2014 Bassmaster Classic In-Depth – Ott Defoe – Fourth Place

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by Dan O’Sullivan

Ott Defoe Day One Takeoff - photo by Dan O'Sullivan

Ott Defoe Day One Takeoff – photo by Dan O’Sullivan

It should have come to no one’s surprise that Ott Defoe found a way to be in contention to win the 2014 Bassmaster Classic.  It should also come to no one’s surprise that he managed to notch another top five finish on the sport’s grandest stage.

It three trips to the Bassmaster Classic since joining the Bassmaster Elite Series in 2011, the Knoxville, Tenn. pro has been right there each time.  Since his first Classic appearance on The Red River in 2012, Defoe has placed in the Elite 12 each time; twice cracking the Super Six.  He finished fifth in 2012, 11th last year at Grand Lake, and now fourth last week at Guntersville.

But, it’s not just on big stages that Defoe has proven steadfast.  While it is slightly misleading because of Classics, where everyone gets a check, Defoe has placed in the money in 36 of his 42 B.A.S.S. entries.  Of his 36 paycheck finishes, 28 of those have been in the top 20, 16 in the top 10.  So, it should come as no surprise that he finished the 2014 Bassmaster Classic in fourth place.

Only, it may have surprised him a little.  Defoe said himself that he did not have a good practice, and that heading into the first day of the event, he had very little to go on.  He started the event with one area that he felt that he could catch a few keepers, but nothing that he felt confident about.

So, how did he manage to pull it all together like he did?  He went In-Depth with us and helped us understand it.

Being that he lives in Knoxville, only 180 miles from Guntersville, Defoe has had quite a bit of tournament history on the lake.  In his time on the FLW Tour, and in other events, Defoe felt that he had plenty of knowledge of the 75 mile long Tennessee River impoundment to help him locate the kind of fish he would need.

His experience on the lake told him that February; depending on the weather, would create one of two scenarios.  In warming weather, a lipless crankbait around grass clumps would be key, and in cooler weather, bridges and causeways would be the primary pattern.  Of course, with castable umbrella rigs being banned in the Bassmaster Classic and Elite Series, he would have to figure out other ways of triggering bites, but he knew largely what to expect.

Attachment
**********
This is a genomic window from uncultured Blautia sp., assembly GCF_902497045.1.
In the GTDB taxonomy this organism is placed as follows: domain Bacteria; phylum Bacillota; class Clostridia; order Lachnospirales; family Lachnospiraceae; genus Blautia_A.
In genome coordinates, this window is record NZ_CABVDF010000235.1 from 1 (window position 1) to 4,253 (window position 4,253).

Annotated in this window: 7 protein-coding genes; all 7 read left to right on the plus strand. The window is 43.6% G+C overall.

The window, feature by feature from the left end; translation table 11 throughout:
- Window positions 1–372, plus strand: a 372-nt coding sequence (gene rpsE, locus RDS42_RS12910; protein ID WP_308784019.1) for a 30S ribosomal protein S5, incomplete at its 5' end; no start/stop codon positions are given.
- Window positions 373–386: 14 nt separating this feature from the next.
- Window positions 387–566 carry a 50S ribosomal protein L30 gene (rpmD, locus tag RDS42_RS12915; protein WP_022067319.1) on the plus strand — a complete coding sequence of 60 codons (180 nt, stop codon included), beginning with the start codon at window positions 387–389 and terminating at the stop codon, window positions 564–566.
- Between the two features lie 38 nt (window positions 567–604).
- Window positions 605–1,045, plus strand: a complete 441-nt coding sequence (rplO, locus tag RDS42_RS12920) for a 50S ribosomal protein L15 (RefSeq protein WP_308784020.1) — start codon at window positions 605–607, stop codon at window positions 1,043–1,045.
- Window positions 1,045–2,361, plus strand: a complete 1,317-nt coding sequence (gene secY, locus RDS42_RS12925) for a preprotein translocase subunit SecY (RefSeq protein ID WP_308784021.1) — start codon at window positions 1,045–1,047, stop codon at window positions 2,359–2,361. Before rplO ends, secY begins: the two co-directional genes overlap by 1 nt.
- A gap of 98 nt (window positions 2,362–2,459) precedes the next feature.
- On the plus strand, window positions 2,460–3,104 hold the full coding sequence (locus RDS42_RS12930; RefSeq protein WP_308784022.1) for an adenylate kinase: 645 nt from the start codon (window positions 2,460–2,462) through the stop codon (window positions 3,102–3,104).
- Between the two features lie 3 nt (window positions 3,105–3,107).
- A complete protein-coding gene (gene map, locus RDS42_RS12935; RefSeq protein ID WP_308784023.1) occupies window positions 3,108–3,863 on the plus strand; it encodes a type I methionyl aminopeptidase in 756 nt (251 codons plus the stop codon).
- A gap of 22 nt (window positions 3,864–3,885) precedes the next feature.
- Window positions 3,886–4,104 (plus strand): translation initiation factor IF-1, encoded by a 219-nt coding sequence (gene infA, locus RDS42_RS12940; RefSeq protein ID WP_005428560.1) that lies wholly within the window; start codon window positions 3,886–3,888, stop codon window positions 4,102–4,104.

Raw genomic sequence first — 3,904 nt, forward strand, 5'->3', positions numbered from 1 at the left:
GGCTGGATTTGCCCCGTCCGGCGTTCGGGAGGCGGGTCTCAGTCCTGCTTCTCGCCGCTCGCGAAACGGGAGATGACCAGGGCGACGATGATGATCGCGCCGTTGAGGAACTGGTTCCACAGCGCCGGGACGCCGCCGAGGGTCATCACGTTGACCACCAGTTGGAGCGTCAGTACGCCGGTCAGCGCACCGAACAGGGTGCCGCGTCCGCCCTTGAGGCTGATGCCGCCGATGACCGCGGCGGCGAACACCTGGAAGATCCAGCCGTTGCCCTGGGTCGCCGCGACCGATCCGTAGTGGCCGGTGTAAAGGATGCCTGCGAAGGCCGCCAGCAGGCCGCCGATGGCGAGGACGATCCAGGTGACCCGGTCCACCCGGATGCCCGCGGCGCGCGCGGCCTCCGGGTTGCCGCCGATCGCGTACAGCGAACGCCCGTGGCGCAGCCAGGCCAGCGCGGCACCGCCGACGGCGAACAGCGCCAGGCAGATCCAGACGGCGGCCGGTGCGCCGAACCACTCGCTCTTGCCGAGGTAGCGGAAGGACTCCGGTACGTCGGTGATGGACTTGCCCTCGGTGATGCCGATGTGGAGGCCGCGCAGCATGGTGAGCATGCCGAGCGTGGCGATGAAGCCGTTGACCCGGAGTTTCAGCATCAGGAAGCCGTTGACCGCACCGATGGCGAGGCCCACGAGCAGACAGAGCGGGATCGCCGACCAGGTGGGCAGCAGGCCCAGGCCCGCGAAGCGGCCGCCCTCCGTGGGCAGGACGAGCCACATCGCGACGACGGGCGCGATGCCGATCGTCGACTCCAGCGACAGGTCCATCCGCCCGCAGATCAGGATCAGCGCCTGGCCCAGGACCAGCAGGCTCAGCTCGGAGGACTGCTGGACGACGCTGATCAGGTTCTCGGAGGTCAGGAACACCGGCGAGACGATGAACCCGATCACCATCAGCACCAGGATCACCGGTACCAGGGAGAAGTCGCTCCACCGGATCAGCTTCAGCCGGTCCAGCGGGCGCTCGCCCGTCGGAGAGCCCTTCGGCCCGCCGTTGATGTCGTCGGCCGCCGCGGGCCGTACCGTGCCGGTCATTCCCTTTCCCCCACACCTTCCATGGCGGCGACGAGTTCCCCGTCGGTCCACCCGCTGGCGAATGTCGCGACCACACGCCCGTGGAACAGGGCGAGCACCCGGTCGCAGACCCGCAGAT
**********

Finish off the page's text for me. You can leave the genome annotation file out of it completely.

So, in December, he spent a day and a half on the lake fishing.  He said he wasn’t even necessarily there scouting.  “I just really needed to refresh my brain on the lake,” he said.  “I wasn’t looking for anything in particular, just fishing around and giving myself a reference point for getting started during the event.”

As the lake became available to the anglers the week prior to the event, Defoe said that he decided to spend one day stretching his comfort area on the lake.  He reported that he feels best when

Ott Defoe - Day One Entrance - photo by Dan O'Sullivan

Ott Defoe – Day One Entrance – photo by Dan O’Sullivan

fishing the middle section of Guntersville, and because he didn’t want to overlook anything, he decided to spend a day on the lower end of the lake.  He said he got four bites, one of them being a seven pounder, but he still did not feel good about staying there.

On the second day of practice, he launched at Waterfront, and started fishing through the areas that he is most comfortable with.  He reported

getting 15 bites, and catching 10 fish, but the problem was that he caught them on six different lures; a crankbait, a jerkbait, a jig, a swimbait and two different lipless crankbaits.  While that much variety was not helping him dial in anything, he said he did find a couple areas that had similar components that he was getting bites on; so he felt like he had a couple of areas and the start of a pattern.  One of them was a ridge that was 10 to 15 feet deep.  he had caught three fish n it, and saw a local catch a big one while he was there.